Suppose that there are some molecules dissolved in the solvent, say a dye from coffee dissolved in water. These dye molecules usually have a far higher boiling point than water does and so have a lower vapour pressure, often effectively zero, at room temperature. Thus water evaporates at a far greater rate than they do and so the solution 'dries' leaving the dye behind. The dye is chemically unchanged by not being dissolved in a solvent. If the solution was, say, alcohol & water then as both have a large vapour pressure at room temperature both will evaporate and nothing will be left.
The water (solvent) evaporates due to the difference in vapour pressure at the liquid surface and the average value in a room. The liquid will evaporate trying to establish equilibrium, at which point the rate of evaporation will equal the rate of condensation of water vapour in the air entering the liquid. Usually equilibrium is never met and so all the liquid evaporates. However, on hot very humid days you may have noticed that it often takes far longer for a puddle to evaporate than on less humid days.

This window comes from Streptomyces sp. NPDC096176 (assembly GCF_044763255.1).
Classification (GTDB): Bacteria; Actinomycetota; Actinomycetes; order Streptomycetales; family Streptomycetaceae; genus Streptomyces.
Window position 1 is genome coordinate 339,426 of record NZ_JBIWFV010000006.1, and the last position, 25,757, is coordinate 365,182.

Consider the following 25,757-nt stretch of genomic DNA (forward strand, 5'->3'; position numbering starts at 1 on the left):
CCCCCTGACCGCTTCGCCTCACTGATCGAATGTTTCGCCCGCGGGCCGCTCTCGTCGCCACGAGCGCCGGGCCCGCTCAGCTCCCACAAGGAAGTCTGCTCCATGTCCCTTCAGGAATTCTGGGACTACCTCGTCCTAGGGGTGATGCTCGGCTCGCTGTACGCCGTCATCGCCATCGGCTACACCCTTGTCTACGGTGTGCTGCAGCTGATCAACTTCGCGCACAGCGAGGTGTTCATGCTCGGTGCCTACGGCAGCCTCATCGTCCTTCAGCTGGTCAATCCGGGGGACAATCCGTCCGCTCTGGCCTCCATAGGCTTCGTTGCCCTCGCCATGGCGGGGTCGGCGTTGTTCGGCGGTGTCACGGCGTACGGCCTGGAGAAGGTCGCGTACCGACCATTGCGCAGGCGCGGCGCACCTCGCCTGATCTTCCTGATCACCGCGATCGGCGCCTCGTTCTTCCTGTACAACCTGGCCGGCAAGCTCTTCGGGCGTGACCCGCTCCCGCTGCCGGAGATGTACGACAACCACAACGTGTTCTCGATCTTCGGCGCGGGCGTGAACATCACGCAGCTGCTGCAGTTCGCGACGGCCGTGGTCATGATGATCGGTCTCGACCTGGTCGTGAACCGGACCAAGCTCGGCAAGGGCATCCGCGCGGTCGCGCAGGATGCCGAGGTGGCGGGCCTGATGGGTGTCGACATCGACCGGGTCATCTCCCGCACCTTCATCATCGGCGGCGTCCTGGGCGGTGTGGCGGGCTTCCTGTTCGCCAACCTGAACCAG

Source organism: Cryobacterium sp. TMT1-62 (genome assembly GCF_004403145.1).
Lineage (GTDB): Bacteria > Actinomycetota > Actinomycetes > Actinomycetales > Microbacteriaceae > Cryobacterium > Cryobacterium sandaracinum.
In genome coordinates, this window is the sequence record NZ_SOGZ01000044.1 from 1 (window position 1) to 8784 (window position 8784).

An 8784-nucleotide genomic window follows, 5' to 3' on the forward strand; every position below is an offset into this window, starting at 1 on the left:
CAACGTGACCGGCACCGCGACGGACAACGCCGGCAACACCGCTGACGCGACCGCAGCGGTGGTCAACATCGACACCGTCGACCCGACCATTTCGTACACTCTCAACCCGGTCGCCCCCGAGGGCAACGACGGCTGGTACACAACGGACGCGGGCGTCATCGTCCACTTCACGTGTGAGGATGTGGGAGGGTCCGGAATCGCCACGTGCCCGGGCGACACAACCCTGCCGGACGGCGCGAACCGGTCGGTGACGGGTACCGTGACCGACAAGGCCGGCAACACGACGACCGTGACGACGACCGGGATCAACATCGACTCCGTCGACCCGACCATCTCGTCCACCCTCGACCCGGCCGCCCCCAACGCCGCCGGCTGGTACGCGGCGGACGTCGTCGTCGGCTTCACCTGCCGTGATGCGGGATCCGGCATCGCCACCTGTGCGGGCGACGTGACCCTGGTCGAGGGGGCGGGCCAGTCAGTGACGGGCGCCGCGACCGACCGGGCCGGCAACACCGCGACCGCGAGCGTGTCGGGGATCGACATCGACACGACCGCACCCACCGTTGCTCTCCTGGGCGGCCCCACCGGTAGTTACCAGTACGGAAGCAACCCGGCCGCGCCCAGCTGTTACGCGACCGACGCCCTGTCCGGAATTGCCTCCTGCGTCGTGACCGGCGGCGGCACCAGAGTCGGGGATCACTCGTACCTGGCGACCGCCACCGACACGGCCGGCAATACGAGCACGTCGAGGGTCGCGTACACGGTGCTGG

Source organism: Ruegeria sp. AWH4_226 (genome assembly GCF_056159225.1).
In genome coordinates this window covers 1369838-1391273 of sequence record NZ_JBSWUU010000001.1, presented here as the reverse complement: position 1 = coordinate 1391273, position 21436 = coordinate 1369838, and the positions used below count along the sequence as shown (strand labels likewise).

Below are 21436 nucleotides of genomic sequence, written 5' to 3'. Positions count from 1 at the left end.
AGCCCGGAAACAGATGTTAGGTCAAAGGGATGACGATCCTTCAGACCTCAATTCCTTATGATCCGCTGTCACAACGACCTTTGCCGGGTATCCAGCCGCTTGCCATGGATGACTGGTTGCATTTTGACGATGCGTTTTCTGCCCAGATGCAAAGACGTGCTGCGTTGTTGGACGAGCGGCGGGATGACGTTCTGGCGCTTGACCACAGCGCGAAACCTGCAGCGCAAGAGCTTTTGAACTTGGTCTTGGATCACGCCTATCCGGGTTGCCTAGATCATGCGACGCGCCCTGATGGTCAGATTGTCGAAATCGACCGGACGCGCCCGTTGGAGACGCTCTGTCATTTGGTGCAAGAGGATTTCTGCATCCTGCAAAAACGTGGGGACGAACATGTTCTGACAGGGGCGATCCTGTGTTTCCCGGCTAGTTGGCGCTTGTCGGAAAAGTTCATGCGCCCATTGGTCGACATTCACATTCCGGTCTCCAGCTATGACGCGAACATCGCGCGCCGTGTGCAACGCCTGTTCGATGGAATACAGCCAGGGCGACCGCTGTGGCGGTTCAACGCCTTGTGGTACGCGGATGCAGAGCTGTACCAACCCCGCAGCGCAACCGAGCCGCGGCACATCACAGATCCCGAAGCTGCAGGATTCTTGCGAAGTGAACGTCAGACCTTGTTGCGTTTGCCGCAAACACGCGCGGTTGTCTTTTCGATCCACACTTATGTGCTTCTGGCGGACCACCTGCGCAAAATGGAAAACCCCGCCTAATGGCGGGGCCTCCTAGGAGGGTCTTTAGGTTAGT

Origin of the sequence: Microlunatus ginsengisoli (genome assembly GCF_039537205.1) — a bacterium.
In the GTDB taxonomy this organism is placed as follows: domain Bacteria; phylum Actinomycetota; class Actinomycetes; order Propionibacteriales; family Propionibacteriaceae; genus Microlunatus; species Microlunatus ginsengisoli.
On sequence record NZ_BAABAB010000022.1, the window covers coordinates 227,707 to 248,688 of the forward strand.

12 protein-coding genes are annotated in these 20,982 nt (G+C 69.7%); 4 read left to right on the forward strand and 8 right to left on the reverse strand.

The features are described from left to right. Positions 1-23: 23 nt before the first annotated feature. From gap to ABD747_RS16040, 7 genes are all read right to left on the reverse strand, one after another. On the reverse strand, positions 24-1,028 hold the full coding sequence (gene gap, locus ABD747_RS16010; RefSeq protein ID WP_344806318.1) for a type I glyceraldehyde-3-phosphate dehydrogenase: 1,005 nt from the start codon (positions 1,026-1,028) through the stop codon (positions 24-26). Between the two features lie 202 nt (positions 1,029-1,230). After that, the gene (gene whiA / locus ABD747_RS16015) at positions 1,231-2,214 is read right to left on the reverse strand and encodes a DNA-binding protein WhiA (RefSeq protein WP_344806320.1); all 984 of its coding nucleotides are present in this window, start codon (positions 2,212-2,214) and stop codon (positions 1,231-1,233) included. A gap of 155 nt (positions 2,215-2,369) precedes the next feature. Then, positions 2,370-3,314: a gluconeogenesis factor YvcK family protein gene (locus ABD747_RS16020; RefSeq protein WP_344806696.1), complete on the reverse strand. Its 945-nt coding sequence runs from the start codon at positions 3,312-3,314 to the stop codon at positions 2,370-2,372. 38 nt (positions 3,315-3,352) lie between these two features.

Not all the molecules in a liquid have the same energy, they follow a (Boltzmann) distribution of energies, many have low energy and fewer higher energy than the average. (Only the average energy is constant at constant temperature). Of these higher energy molecules (achieved by random jostling of molecules in solution) some of them are close to the surface and randomly are on the right trajectory to escape into the gas phase. As some of the most energetic molecules leave the liquid this will cool. (It will therefore receive heat from the surface it is sitting on and from molecules in the air (including water molecules), but if these processes are slow the liquid will be measurably cooled). You can feel the cooling effect of evaporation after stepping out of a hot shower.